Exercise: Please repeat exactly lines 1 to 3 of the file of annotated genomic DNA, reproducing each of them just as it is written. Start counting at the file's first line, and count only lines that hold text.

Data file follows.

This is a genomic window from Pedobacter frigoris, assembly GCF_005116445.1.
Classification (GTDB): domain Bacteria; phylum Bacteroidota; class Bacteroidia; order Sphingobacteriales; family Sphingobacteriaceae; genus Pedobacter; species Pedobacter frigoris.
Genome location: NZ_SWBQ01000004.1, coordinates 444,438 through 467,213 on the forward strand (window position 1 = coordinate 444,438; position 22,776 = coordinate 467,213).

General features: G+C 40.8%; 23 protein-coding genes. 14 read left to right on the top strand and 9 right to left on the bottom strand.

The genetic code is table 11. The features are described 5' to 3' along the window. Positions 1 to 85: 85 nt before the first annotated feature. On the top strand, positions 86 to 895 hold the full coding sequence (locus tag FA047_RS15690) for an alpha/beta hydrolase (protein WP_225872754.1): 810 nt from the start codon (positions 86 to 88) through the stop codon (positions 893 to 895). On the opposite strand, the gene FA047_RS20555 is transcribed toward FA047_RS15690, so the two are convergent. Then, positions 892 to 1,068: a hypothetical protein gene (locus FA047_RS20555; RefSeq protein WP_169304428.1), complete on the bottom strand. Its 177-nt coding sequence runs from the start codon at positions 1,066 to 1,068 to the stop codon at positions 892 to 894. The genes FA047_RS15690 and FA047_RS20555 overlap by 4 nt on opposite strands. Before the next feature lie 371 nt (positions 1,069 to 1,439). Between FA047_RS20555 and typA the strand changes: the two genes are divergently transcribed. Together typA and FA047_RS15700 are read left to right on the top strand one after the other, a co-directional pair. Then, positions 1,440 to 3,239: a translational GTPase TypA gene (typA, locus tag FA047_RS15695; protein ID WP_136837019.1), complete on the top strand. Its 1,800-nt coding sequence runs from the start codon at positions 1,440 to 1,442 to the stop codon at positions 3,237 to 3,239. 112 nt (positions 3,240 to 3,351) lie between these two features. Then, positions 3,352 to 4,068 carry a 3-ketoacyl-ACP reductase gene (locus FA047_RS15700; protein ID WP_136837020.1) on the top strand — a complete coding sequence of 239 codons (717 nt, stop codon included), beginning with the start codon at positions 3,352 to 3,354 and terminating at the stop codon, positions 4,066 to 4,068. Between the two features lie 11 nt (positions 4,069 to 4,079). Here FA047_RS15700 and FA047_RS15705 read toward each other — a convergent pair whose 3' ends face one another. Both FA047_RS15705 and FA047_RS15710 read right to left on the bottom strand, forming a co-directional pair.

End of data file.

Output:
This is a genomic window from Pedobacter frigoris, assembly GCF_005116445.1.
Classification (GTDB): domain Bacteria; phylum Bacteroidota; class Bacteroidia; order Sphingobacteriales; family Sphingobacteriaceae; genus Pedobacter; species Pedobacter frigoris.
Genome location: NZ_SWBQ01000004.1, coordinates 444,438 through 467,213 on the forward strand (window position 1 = coordinate 444,438; position 22,776 = coordinate 467,213).